• On Wednesday, Vikings coach Mike Zimmer said the club would be open to exploring the free agent guard market for depth purposes. “We’re looking at all free agent areas, really,” Zimmer said (Twitter link via ESPN.com’s Courtney Cronin). “That’s what those guys do at night. They come in here and watch — heck they watch other teams, they watch guys on the street. So yeah.” After learning that Nick Easton will likely miss the entire 2018 season with a neck injury, it seems likely that the Vikings will explore outside help for the interior line.

Latest On Bears LB Roquan Smith’s Holdout

The Bears are no longer fighting first-round linebacker Roquan Smith on contract language that would void his guaranteed money were he to be suspended under the NFL’s new helmet contact rule, according to David Haugh of the Chicago Tribune.

However, Smith — the final rookie without a contract in place — is not attending Chicago’s training camp as his agents are still reticent about certain language in the Bears’ proposed pact, per Haugh. Smith’s agents want him protected in the event he’s suspended for an event that’s considered “outside the realm of a football play”: a late hit, for instance. The Bears aren’t willing to begin a new contractual precedent by including such language, although a team source tells Waugh that disinclination has nothing to do with Smith’s character.

Chicago has reportedly been adamant that it wouldn’t attempt to void Smith’s future guarantees over a “football play,” per Haugh. As evidence, the club has provided its reaction to linebacker Danny Trevathan‘s illegal hit on Packers wideout Davante Adams in 2017. After that incident, the Bears never made any attempt to recoup money from Trevathan or void his remaining guaranteed money.

Per Haugh, only eight teams have acceded to rookie demands of language that would protect their guarantees in the event of a helmet-related suspension. However, just four clubs have allowed the protection that Smith wants, so it’s unlikely the Bears want to create a new precedent given that most of the NFL has not given in.

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No Progress For Bears, Roquan Smith

The Bears and Roquan Smith are at a “stalemate,” head coach Matt Nagy says. The lack of progress is likely frustrating for Nagy & Co. as Smith has yet to report to camp. 

It is at a stalemate, but at the same time I’m not going to get into any more of where it’s at publicly. I don’t think it’s fair to him, I don’t think it’s fair to his agent, I don’t think it’s fair to our organization. We’re going to keep it between us and I think that’s the best thing to do right now,” Nagy said (via Mark Potash of the Sun Times).

The main holdup in talks may be related to the forfeiture of guarantees in the event of a suspension. This year, the league has introduced a new rule this offseason that could result in players getting suspended for lowering their helmets on hits. If the league starts handing out suspensions en masse, Smith’s agents do not want him to lose his financial security.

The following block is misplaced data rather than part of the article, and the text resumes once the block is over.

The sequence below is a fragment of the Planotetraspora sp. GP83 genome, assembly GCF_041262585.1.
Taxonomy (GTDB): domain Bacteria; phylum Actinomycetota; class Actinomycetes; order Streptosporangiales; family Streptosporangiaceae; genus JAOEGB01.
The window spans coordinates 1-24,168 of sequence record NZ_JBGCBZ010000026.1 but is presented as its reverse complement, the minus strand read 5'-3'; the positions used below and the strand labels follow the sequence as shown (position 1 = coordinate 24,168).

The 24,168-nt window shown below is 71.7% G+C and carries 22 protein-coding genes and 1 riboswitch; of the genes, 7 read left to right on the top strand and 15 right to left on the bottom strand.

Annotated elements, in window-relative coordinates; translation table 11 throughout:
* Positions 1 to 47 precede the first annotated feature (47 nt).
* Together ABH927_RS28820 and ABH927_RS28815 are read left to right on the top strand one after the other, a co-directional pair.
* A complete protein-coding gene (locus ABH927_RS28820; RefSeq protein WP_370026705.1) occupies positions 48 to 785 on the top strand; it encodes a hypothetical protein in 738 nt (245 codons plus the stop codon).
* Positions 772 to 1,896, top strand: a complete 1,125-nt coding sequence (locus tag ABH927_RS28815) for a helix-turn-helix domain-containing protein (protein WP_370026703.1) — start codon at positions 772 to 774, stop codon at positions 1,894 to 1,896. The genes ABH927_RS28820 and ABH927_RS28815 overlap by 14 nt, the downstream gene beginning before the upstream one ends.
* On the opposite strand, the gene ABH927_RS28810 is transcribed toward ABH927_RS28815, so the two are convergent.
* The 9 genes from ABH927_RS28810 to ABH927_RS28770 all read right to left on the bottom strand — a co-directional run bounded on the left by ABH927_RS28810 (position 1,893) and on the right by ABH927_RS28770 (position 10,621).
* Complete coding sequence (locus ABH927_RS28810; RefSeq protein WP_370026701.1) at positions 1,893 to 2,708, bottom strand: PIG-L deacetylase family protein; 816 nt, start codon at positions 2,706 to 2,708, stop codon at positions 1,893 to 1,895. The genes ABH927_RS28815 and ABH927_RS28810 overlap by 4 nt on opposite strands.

Meanwhile, one report says the real issue is language that allows the team to void guarantees for many different reasons, including team-imposed discipline. Whatever the holdup is, it’s becoming an problem.

Only four first-round picks have held out in the last five years. Under the current CBA, Smith’s holdout is the second-longest behind Joey Bosa’s 31-day holdout with the Chargers in 2016. The good news for the Bears is this – Bosa was stellar despite missing practices and went on to win the NFL’s Defensive Rookie of the Year trophy.

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Latest On Roquan Smith, Bears

Bears rookie linebacker Roquan Smith, the No. 8 overall pick in this year’s draft, is one of only two first-year players from his draft class to remain unsigned. We heard several days ago that Smith’s holdout is related to the new NFL rule that prohibits a player from initiating contact with his helmet, and Rich Campbell of the Chicago Tribune reports that is indeed the case.

Smith’s camp is concerned that, if Smith were to be suspended under the new rule, the team could reclaim his guaranteed money. Head coach Matt Nagy conceded that fear is “part of the issue,” and four other sources confirmed that the new rule is at the root of Smith’s holdout. Campbell also says that Smith’s agents are asking the Bears to include in the contract a written assurance that the team would not go after any of Smith’s guaranteed money if he were suspended under the new rule. The Bears, meanwhile, do not want to include such a provision, and they are instead offering oral guarantees that they would be reasonable in assessing disciplinary action by the league against Smith. Just last year, the Bears did not seek to reclaim any guaranteed money from inside linebacker Danny Trevathan after he was suspended for an illegal hit on Packers receiver Davante Adams, as they deemed the hit to be the result of a “normal football play” without malicious intent.